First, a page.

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Millennium Post

Between cheesy and messy

As Prime Minister Manmohan Singh was busy in his talks in Germany last week, there was orchestrated pressure from various European quarters to quickly conclude the India-EU free trade agreement. European wine and Scottish whisky producers, German car makers and pan European financial service providers all demanded that India EU FTA should be concluded on a fast track. All want duty free entry of their products into India. In return, they ask for stricter intellectual property rights, opening of farm imports and no rights or freer movement of Indians in EU to provide service (mainly IT).

Even if the Europeans are in favour of giving freer movement rights to Indian service providers, a long standing demand of India from EU, no FTA should be concluded at this point of time. In fact, time has come to take a comprehensive look at FTAs and review how far it would have helped the country. May be, the FTAs might not have pushed forward India’s case any further. Rather, they have at least in some cases given free access to imports and thereby harmed the cause of Indian industry and manufacturing.

From this point of view, the Parliamentary Standing Committee attached to the commerce ministry has articulated some home truths. The Parliamentary panel has suggested that the government should not conclude a free trade pact with EU just yet. In a nuanced statement, Prime Minister Manmohan Singh has also stated that the agreement was being worked on, without committing any of India’s demands, while Angela Merkel appears to have made some sweeping statement about the negotiations being close to the finish line.

For those who remember the early days of FTA negotiations with the EU, the Europeans were definitely lukewarm to the idea of a free trade pact with India when it was first mooted. India in those days was keen to have a fast track negotiation on the agreement. This was spurned on various grounds like weak intellectual property regime in the country or India being data unsafe.

Various industry sections from European countries had come to India demanding duty free entry of their products on those days. A delegation of Scotch whisky manufacturers had come who had strongly decried the duty regime in India which pushed up the landed price of their scotch whisky in India. Knowing the predilection of Indians for the scotch, they could guess how big could be their market in India when it was slowly shrinking in Europe.

The commerce secretary at that time had a very appropriate answer to those haughty scotch makers demanding immediate scrapping of Indian imposts on the product. His suggestion was to come back to India with their strong demand after doing so in Saudi Arabia. The meeting had reportedly ended soon after.

Horse sense should direct policy matters than high philosophy. For a country suffering from record current account deficit when exports are proving to be extremely sluggish, it is foolhardy extending your import doors wider. If anything, it is time to achieve some import compression. After all, the trade deficit is expanding unmanageably and despite some reasonably steady capital inflows, the current account is showing whopping gaps.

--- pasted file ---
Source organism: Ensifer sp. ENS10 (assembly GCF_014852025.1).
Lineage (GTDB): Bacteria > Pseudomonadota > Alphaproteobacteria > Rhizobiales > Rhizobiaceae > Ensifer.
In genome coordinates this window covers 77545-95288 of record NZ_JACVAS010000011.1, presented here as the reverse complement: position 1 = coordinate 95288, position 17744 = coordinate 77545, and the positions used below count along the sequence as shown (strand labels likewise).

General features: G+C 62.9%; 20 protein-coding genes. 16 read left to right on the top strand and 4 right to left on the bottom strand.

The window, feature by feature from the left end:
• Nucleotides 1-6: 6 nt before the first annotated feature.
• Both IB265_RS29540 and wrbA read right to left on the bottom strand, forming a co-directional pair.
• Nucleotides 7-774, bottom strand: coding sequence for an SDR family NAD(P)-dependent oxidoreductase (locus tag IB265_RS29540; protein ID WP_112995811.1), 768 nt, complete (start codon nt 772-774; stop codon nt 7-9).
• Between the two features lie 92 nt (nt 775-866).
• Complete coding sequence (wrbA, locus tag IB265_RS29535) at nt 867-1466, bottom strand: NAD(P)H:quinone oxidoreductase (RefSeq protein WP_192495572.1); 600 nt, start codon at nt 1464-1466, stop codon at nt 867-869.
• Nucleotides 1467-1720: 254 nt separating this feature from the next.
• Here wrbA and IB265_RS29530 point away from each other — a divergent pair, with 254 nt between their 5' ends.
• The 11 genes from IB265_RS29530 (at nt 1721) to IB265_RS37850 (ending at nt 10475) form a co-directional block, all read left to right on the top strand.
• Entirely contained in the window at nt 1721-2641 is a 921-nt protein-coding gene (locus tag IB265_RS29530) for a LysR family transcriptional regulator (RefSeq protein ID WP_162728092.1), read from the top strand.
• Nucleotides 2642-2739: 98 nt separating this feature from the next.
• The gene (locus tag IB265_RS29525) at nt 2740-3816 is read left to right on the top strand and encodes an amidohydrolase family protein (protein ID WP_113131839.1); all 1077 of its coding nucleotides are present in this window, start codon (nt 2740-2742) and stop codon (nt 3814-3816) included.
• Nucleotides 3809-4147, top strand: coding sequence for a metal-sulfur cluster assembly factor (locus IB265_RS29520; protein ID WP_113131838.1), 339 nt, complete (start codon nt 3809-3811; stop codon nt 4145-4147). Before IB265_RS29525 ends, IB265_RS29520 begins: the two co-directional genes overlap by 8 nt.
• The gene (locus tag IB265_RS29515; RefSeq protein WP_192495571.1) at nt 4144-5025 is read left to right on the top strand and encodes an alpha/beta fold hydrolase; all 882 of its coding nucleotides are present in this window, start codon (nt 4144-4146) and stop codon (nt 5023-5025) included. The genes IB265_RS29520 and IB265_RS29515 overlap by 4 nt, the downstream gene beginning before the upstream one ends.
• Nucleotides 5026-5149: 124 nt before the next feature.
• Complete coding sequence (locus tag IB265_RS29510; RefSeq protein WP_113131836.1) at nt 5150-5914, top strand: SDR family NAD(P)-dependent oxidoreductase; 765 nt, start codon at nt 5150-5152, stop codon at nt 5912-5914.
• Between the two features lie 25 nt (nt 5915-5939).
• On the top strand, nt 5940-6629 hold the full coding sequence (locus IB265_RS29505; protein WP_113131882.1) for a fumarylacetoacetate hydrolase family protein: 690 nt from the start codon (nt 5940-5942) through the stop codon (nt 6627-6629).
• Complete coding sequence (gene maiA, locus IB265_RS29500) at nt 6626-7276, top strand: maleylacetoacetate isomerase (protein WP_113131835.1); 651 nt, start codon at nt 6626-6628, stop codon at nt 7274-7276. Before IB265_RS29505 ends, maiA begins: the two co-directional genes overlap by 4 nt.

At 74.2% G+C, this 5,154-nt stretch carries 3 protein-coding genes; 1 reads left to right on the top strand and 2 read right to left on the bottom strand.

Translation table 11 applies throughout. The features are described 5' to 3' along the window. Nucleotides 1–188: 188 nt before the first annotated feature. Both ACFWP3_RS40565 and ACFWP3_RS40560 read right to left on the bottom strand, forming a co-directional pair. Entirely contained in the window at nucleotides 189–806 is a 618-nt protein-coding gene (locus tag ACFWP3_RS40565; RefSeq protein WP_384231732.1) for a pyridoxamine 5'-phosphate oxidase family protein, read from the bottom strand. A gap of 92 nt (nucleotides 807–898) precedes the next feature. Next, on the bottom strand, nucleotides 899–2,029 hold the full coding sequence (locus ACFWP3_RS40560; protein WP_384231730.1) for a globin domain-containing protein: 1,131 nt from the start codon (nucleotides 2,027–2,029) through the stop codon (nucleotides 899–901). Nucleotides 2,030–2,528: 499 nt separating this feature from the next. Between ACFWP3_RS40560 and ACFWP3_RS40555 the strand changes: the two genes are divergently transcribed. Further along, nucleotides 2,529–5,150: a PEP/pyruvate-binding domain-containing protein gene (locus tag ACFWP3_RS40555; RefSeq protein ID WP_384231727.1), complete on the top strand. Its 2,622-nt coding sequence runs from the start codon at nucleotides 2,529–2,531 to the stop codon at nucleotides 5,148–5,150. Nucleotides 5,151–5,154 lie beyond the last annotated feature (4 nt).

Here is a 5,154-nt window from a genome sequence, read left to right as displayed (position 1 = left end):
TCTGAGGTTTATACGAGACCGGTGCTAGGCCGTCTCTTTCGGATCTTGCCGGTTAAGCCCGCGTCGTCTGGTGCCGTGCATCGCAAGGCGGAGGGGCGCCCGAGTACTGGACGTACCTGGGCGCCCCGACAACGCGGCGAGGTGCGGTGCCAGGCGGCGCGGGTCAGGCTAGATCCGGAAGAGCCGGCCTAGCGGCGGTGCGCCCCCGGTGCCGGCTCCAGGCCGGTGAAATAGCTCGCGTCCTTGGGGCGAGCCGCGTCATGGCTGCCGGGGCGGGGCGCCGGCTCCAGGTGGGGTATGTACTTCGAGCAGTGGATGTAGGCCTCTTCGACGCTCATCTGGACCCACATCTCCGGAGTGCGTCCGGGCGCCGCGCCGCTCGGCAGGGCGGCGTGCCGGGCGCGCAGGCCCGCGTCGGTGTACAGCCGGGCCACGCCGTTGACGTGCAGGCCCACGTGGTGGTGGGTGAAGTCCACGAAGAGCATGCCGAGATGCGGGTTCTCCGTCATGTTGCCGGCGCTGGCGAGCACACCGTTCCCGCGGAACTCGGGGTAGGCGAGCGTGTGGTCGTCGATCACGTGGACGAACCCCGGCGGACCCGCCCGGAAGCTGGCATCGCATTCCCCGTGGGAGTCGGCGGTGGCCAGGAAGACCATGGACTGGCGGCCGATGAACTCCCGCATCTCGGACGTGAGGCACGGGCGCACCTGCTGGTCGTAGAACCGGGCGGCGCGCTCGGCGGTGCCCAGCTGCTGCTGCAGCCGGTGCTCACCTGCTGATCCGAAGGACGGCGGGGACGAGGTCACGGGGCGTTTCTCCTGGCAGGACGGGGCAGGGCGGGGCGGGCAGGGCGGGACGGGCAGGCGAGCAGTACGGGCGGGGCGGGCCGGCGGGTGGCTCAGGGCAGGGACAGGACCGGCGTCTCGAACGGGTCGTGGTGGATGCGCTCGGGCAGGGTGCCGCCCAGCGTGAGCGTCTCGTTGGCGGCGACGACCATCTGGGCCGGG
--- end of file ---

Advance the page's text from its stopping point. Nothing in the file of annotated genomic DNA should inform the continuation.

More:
Critics will say two things: first that a free trade agreement with the EU should actually help increase exports. Secondly, that the imports rising on account of hefty intakes of oil and gold. These are not the big import items from Europe at any rate. Let us try to take on these arguments.

First, a free trade agreement does not immediately help increase exports, but it might just as well push up imports. That has been India’s experience with countries with which FTAs have already been concluded. India has concluded agreements with ASEAN and under the Bangkok agreement a freer trade regime with particularly a set of countries, including Thailand much earlier. The result has been a spike in imports from among others Thailand.

And of what items? There were large scale imports mainly of automobile components from Thailand including, gear boxes and engine blocks from Thailand. The victim was a proposed large investment in engine blocks making factory in India which Toyota had earlier planned.

The fresh investment proposal looked unviable and unattractive in view of the duty free imports of the item from its existing plant in Thailand. Thus, the FTA created no doubt trade, which economists hail as a contribution to general welfare of the trading countries, but certainly hurt manufacturing in India. If affected employment creation in India and pushed up India’s imports rather than exports.

Secondly, even if it is true that our imports from Europe are not the major items of our basket, what is the point of increasing further the imports of cars and high fashion items from Europe without duty. The high value German car makers should come into India and produce here rather than just export their products from Germany. A free trade agreement will achieve exactly that. Rather, if India has a large market for high end German cars, they should come here to service the market. That will be value addition here than elsewhere. That is what the German car makers are doing in China. Volkswagen has its largest plant in China to tap the local market.

At the end of the day, Europe’s is a shrinking economy. One after another the EU member countries are getting bogged down with their economic crises. It is only time when the bigger ones are caught up in the process. What big imports can they at any rate make from India, apart from apparels and textiles. For pushing up exports of just shirts, tops and bed sheets, one does not need a comprehensive free trade agreement.

Say no to cheese, paneer is good enough. (IPA )
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